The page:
Uneducated farmers, highly dependent on mono-cultures, are often amplifying the devastating effects of the weather. The staff at the Kusamala Institute of Agriculture and Ecology believe that diversity and the permaculture is the solution to hunger and floods. Luwayo Biswick works at KIAE as a technical adviser. In his opinion the government’s current subsidy program is not sustainable:
"The allocation of resources in agriculture should benefit communities, not enriching those in the public offices and investing in agriculture," he said in a Maziko Radio show.
Instead, he proposes that the government should invest in permaculture for economic stability and productive healthy environments. What sounds like a hippie theory is actually quite sophisticated. Restoring the forests will protect future generations from floods. Trees regulate water and strengthen the soil, unlike huge maize and tea mono-cultures that are easily washed away. Trees can also provide large amounts of diverse food.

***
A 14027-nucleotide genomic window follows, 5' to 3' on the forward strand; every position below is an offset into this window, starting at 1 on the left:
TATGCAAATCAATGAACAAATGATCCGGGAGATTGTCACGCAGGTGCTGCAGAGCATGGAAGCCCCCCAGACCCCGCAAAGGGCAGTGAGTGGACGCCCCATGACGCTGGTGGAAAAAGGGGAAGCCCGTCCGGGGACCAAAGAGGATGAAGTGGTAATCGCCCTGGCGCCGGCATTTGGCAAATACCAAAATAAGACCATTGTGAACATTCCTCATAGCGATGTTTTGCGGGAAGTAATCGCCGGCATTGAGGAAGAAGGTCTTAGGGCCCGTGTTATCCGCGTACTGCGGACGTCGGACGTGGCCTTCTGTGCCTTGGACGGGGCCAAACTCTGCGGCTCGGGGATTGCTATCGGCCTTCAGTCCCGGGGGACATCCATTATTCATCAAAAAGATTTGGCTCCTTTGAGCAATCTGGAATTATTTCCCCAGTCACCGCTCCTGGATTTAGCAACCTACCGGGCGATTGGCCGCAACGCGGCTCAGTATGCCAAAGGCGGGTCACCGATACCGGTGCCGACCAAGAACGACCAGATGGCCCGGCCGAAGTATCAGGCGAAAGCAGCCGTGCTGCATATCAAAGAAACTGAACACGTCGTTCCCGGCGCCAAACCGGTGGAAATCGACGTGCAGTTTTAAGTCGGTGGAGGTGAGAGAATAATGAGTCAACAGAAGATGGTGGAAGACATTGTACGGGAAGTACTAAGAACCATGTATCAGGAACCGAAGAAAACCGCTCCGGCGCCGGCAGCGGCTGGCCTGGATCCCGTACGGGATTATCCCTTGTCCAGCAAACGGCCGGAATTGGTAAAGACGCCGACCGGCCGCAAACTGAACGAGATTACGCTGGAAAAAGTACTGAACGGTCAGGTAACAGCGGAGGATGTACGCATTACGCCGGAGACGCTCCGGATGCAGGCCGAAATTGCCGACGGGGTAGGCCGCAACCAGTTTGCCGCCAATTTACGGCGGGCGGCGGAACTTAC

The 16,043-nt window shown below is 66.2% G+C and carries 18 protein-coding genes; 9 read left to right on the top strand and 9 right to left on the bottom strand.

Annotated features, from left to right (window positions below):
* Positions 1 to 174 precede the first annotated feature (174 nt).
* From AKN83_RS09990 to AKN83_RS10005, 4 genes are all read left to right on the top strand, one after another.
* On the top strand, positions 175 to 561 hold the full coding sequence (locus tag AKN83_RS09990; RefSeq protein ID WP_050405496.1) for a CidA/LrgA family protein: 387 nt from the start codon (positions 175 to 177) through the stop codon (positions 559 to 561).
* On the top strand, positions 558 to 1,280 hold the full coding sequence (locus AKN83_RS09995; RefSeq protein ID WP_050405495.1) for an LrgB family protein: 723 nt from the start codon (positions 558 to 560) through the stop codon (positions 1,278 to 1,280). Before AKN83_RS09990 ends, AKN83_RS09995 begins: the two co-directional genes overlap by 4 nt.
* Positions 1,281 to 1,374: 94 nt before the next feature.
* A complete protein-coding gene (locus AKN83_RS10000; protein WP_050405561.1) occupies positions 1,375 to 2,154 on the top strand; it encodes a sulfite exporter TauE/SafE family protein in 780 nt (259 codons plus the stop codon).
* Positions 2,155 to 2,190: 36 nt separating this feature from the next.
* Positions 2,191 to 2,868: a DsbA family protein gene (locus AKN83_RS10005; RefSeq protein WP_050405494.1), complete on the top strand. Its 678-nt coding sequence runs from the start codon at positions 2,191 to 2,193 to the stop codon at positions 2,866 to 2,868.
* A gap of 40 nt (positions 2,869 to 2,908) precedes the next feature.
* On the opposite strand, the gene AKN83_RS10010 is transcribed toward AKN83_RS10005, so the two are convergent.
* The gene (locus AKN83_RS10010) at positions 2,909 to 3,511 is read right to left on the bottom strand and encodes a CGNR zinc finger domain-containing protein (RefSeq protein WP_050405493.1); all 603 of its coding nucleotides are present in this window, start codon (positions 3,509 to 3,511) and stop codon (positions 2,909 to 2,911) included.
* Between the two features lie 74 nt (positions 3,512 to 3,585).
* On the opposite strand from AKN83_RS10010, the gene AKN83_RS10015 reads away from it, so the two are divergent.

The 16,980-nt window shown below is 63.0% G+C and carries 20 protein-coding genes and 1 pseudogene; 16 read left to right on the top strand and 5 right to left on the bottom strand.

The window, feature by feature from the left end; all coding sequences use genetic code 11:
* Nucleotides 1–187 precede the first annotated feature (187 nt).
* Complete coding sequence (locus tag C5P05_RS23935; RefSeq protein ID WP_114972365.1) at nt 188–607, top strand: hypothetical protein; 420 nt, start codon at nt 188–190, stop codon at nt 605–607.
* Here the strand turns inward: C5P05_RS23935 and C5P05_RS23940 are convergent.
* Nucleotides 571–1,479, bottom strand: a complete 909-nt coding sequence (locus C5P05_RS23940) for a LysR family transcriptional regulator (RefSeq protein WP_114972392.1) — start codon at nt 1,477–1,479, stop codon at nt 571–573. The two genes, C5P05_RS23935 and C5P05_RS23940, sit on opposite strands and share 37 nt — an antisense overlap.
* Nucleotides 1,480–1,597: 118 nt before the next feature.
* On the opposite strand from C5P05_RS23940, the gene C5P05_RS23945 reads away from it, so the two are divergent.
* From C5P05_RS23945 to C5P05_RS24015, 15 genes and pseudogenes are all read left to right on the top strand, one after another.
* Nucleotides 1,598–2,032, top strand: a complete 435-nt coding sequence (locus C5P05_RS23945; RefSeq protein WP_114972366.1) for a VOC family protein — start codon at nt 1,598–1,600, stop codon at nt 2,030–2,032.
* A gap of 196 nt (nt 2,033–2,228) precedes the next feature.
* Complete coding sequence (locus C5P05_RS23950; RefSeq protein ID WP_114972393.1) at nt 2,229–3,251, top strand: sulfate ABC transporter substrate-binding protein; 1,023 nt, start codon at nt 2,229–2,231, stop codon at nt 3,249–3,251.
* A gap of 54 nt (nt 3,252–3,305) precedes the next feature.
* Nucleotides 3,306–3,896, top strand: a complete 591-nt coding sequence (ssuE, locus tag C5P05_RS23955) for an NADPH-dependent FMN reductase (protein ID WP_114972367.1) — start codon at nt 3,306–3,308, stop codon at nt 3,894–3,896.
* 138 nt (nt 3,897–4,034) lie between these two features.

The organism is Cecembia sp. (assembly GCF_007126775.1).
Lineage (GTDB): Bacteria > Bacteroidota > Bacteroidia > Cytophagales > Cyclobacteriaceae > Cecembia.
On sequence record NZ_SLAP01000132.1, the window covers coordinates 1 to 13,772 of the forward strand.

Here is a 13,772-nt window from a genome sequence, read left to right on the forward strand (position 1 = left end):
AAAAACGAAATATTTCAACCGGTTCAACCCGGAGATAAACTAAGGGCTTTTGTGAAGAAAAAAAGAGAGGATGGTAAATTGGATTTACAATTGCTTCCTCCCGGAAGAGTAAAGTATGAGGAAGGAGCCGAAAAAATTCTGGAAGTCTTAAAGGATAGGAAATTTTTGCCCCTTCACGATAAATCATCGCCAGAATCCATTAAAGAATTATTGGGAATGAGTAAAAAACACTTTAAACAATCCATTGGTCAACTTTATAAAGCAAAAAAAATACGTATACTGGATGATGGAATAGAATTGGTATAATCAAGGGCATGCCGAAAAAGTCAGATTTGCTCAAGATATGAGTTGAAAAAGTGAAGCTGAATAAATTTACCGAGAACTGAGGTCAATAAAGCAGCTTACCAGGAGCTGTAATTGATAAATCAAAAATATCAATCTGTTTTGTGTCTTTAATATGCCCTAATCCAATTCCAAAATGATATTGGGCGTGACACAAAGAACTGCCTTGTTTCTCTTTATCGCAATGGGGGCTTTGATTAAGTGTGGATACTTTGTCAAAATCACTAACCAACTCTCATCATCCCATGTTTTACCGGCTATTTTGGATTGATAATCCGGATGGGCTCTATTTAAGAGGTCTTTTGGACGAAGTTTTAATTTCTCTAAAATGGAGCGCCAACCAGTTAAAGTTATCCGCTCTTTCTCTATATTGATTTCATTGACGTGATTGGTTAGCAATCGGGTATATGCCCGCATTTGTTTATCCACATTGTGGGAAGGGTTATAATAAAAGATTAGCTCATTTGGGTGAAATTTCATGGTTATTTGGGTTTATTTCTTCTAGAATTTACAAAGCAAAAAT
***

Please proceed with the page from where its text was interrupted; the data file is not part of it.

Unfortunately, the permaculture movement does not receive a lot of funding. Unsurprisingly, big corporations are not interested in financing research studies: There is no profit to gain from it – only for people like Chu maybe. According to the statistics office of FAO, Malawi will remain in dark red on their map – the color of the worst category: More than 462,918 tons of food aid shipments per year.
For Chu it means the winter will be hard.
Annabella Stieren is a German journalist currently based in Amsterdam.